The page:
There may be a time and a place for seclusion and restraint in prisons when an inmate threatens to harm themselves or others and alternatives are unavailable.

There is however no justification in a civilised society for holding a child, a young person or a mentally unwell person in isolation.

Yet that is what New Zealand continues to do, and do a lot, despite the practice being widely condemned and frequently in breach of international standards.

The scale of seclusion and restraint in New Zealand has been documented in a report by Dr Sharon Shalev, an Oxford University criminologist. She was asked by the Human Rights Commission for an independent perspective on the practices and to recommend improvements.

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Her findings are depressing and concerning, all the more so because the penal environment seems little changed since previous reports urged a reduction in the use of seclusion.

Even then Shalev notes she cannot be certain that her findings present the whole picture because of poor record-keeping.

In the course of her inquiry, Shalev visited 17 places, including prisons, hospitals, children's homes and police cells.

Data provide by Corrections showed there were there were 16,370 recorded instances of segregation in the year to last November.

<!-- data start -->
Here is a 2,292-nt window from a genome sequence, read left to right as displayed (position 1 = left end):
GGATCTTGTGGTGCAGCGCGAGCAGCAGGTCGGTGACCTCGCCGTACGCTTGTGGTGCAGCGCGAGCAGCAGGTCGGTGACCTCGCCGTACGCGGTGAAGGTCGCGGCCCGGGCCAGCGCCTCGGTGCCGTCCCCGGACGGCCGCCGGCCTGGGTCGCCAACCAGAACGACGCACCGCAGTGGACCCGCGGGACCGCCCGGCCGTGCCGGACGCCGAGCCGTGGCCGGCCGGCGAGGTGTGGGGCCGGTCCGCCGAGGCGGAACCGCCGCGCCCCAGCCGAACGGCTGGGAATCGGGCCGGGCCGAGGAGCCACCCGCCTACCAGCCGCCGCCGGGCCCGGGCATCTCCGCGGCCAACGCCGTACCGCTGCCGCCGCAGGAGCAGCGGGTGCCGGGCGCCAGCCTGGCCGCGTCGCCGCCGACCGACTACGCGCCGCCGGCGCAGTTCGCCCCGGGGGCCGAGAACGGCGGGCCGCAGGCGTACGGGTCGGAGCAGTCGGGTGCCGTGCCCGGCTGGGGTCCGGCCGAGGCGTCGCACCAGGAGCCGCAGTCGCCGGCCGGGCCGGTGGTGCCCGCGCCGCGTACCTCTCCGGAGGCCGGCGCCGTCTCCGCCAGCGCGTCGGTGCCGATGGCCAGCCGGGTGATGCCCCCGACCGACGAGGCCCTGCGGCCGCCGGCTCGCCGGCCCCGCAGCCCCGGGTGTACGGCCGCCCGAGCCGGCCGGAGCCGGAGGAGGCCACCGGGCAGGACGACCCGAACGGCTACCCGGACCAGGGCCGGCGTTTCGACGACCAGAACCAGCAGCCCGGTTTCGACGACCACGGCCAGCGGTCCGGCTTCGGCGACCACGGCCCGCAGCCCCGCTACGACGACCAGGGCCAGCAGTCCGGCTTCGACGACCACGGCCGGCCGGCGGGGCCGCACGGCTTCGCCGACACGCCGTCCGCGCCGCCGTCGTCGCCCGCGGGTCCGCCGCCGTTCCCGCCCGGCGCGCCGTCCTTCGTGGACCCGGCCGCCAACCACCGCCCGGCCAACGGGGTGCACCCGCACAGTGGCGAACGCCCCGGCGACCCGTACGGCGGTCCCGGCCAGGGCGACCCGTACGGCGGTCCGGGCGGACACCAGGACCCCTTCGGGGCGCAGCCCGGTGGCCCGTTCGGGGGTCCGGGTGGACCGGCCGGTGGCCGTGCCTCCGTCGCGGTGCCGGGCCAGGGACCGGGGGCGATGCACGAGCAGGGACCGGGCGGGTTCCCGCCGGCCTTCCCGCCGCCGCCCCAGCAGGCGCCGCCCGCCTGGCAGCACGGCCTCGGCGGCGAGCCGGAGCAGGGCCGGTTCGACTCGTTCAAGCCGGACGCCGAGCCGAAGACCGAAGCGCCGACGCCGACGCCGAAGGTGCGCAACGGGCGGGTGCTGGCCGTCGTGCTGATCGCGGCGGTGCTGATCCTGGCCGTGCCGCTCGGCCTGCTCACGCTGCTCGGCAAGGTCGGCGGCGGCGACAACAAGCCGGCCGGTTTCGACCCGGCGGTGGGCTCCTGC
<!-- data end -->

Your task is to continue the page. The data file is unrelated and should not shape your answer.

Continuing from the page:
In the health area, 1000 people were secluded in 2015 and while total numbers of young people confined to secure units was not collated, data included in the report shows that some children were confined for as long as 11 days.

Even the existence of secure units for children was unacceptable, Shalev found, as "international human rights law and principles of good practice call for a complete prohibition on the use of solitary confinement with children".

The takeaway from the report that the level of seclusion and restraint in New Zealand prisons and health care facilities is too high and too widespread.

Maori are overrepresented in the isolation units, a finding Shalev calls concerning and requiring further investigation.

She urges an end to "tie down" beds in prisons and restraint chairs in police cells, calling them "inherently degrading".

The units used to isolate individuals were, she found, stark and impoverished, sometimes lacking access to drinking water, a toilet or an alarm system for help.

Basic entitlements such as daily showers or outdoor exercise were not always available. Family visits, televisions, books or craft sets which all could help relieve the psychological effects of solitary confinement were absent or limited.

In mental health settings, Shalev found that some patients faced long-term restrictions, with their management focused on seclusion rather than clinical treatment that could relieve them from confinement.

The report presents a challenge to managers of penal and health institutions. Its recommendations are hardly radical, advocating a significant reduction in the use of seclusion because the evidence demonstrates that it is bad for people's health and well-being.

By their nature prisons and other places which limit liberty are tough environments. But those confined by the criminal justice system or mental health problems should expect that their basic human rights are respected.